The first official national flag of the Confederacy, often called the “Stars and Bars," was flown from March 4, 1861 to May 1, 1863. German-Prussian artist Nicola Marschall in Marion, Alabama, designed it. The “Artist of the Deep South” is also credited as the designer of the official grey uniform of the Confederate army. The "Stars and Bars" flag was adopted March 4, 1861, in the first temporary national capital of Montgomery, Alabama, and raised over the dome of that first Confederate capitol. There would be two successive national flag designs that would later serve as the official national flags of the Confederate States of America (the "Confederate States" or the "Confederacy") during its existence.
The Confederate flag was deliberately flown in opposition of U.S. ideology, which symbolized abolitionism and emancipation in the North. The Confederate flag quickly became the symbol of white privilege and segregation, the oppression of Black people, and the fight by Southern states to preserve slavery, which included an American brand of "terrorism" known as lynching. Bryan Stevenson, 55, a professor at NYU Law School and the head of the nonprofit organization called, Equal Justice Initiative estimates, “Three thousand, nine hundred and fifty-nine people were lynched in the U.S. between 1877 and 1950—seven hundred more than was previously known. Georgia, Mississippi, Louisiana, Arkansas and Texas claimed the highest number of lynching, while Florida, Mississippi, Arkansas and Louisiana had the highest rates of lynching” (atlantablackstar.com/2015/07/06/). Lynching profoundly impacted race relations in America and shaped the geographic, political, social, and economic conditions of African Americans in ways that are still evident today.
Terror lynching fueled the mass migration of millions of black people from the South into urban ghettos in the North and West during the first half of the twentieth century. Lynching created a fearful environment where racial subordination and segregation was maintained with limited resistance for decades. Most critically, lynching reinforced a legacy of racial inequality that has not been adequately addressed in America.
With whites fast becoming the minority in U.S. population, is the Confederate flag now being waved back into consciousness as an attempt to glorify and reclaim a heritage of white supremacy and domestic terrorism against Blacks and people of color? Is it fear of retaliation and retribution?
Within the American Indian symbol system, the Navajo’s “good luck” or “swirling log” symbol some say resembles the swastika, representative of the Jewish Holocaust, of Nazi Germany. Learning of the swastika, caused the Navajo to quit using the swirling log symbol for public items, such as rugs and jewelry. The swirling log symbol,which faces a different direction, tells the Navajo legend of a man canoeing down the San Juan River. Within the whirlpool caused by the confluence of the San Juan River and the Colorado River, he saw crossed logs with Yei sitting on them. The Yei, similar to Navajo Gods, gave the man much knowledge to take back to his people. Those who still live at the confluence of the San Juan still use the symbol privately in ceremonies, because of its strong cultural heritage, but are aware of the sensitivity to certain some groups.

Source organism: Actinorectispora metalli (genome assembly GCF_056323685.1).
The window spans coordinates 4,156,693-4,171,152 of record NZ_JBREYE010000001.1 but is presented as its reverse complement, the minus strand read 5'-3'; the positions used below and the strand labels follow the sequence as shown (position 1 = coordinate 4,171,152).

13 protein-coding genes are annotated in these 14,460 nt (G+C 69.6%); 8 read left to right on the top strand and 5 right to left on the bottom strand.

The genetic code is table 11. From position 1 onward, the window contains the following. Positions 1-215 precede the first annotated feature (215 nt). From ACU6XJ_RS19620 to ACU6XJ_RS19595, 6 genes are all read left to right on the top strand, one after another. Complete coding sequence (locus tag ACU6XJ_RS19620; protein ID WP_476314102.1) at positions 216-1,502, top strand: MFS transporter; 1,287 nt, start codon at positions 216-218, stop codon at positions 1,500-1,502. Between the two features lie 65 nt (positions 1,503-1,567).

The historical legacy of lynching’s were acts of violence designed to maintain white dominance over Black people. “They were white Christian ritualistic killings, symbolic acts of violence not unlike the acts of terror that Americans would associate with groups such as ISIS or Al Qaeda. As the ‘other,’ Black people served as scapegoats whose deaths helped preserve the purity and hegemony of the white race.” Moreover, “The practice of lynching reflects the power of the slave patrol and the lynch mob, the white judge and the all-white jury— the authority of white men to inflict collective punishment against Black people at will, sanctioned by the law” (atlantablackstar.com/2015/07/06/).
The psychological toll inflicted upon the Black community has been great in terms of trauma caused by lynching, done under the covenant of the Confederate flag. “Lynching’s provided a form of public entertainment. Railroads ran excursions and sold tickets, and families had picnics to watch these spectacles. As Ida B. Wells said, the nineteenth century lynching mob cuts off ears, toes, and fingers, strips off flesh, and distributes portions of the body as souvenirs among the crowd. If the leaders of the mob are so minded, coal-oil is poured over the body and the victim is then roasted to death” (atlantablackstar.com/2015/07/06/).
Since the end of the American Civil War, private and official use of the Confederacy's flags, and of flags with derivative designs, has continued under philosophical, political, cultural, and racial controversy in the United States. We are a nation united by one flag. We may not be perfect, however, “Nothing in all the world is more dangerous than sincere ignorance and conscientious stupidity” (Martin Luther King, Jr.). Take the flag down and put it in a museum!
Julianne Jennings (Nottoway) is an anthropologist.